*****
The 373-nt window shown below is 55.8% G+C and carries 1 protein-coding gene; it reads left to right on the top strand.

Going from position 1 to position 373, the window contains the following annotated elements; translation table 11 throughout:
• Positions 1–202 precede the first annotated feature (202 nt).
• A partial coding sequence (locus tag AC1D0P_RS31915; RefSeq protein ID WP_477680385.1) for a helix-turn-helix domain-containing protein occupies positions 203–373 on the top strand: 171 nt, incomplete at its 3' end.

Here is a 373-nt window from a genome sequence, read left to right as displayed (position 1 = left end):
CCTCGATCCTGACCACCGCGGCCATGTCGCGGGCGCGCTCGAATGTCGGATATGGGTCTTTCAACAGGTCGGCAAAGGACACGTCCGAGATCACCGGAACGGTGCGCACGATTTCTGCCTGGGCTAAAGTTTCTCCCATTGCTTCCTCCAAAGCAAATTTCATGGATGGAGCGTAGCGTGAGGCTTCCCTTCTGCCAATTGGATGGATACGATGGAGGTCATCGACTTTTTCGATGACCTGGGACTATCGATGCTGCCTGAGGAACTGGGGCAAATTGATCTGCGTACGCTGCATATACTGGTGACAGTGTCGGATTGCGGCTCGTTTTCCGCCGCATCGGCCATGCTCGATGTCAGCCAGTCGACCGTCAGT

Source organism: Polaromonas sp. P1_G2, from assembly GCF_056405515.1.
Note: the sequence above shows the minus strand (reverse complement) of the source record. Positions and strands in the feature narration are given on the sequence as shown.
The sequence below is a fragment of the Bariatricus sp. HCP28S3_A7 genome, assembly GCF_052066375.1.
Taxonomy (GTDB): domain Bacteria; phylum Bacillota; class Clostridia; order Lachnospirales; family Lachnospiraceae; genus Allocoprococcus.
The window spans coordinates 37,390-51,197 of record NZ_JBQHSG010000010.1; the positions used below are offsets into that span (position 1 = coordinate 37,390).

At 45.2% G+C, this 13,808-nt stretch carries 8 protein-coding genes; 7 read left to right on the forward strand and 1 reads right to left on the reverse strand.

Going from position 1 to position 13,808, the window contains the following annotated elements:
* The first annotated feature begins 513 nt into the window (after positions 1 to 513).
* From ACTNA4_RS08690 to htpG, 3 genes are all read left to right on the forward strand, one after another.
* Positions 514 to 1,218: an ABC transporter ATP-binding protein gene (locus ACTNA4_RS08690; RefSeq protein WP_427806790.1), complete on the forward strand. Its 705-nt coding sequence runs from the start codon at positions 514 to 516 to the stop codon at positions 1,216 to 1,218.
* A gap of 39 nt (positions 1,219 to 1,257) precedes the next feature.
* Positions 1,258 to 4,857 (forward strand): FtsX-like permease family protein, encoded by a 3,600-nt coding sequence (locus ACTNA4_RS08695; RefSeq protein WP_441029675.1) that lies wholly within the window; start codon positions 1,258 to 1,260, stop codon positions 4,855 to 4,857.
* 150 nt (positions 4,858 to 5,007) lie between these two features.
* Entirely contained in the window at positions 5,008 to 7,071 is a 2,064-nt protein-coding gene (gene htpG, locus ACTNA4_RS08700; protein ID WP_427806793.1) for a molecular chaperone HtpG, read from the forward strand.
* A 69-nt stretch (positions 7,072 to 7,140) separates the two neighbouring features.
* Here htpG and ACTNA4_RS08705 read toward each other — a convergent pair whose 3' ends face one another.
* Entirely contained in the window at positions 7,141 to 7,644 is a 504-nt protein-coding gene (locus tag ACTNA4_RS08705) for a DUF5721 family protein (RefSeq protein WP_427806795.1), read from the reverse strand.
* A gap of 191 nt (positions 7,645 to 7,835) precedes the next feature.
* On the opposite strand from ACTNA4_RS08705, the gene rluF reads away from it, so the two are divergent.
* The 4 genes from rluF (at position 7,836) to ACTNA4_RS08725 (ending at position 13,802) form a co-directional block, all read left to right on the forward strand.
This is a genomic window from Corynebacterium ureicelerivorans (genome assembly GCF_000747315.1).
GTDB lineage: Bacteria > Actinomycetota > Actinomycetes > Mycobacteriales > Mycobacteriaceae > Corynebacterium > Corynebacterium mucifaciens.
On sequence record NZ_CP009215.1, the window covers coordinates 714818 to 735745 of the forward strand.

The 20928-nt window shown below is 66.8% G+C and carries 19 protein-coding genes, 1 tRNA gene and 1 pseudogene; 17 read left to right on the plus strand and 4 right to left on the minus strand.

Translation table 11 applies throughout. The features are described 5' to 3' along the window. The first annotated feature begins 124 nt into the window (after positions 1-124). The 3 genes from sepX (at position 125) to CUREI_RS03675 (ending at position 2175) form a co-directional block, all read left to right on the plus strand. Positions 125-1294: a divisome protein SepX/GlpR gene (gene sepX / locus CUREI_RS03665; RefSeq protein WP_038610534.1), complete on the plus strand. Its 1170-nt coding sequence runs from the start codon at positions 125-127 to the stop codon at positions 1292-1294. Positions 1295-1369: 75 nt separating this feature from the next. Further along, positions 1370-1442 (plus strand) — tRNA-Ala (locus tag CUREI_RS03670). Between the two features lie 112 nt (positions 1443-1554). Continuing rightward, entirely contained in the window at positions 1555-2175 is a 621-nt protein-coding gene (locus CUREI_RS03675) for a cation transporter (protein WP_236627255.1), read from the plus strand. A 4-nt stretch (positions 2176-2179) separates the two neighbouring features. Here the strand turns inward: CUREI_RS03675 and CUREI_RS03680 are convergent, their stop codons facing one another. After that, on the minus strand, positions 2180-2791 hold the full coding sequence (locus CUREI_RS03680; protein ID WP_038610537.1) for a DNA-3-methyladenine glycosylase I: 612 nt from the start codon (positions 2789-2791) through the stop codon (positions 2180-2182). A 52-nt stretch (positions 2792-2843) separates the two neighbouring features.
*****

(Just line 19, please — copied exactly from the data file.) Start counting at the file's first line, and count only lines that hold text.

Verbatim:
* 150 nt (positions 4,858 to 5,007) lie between these two features.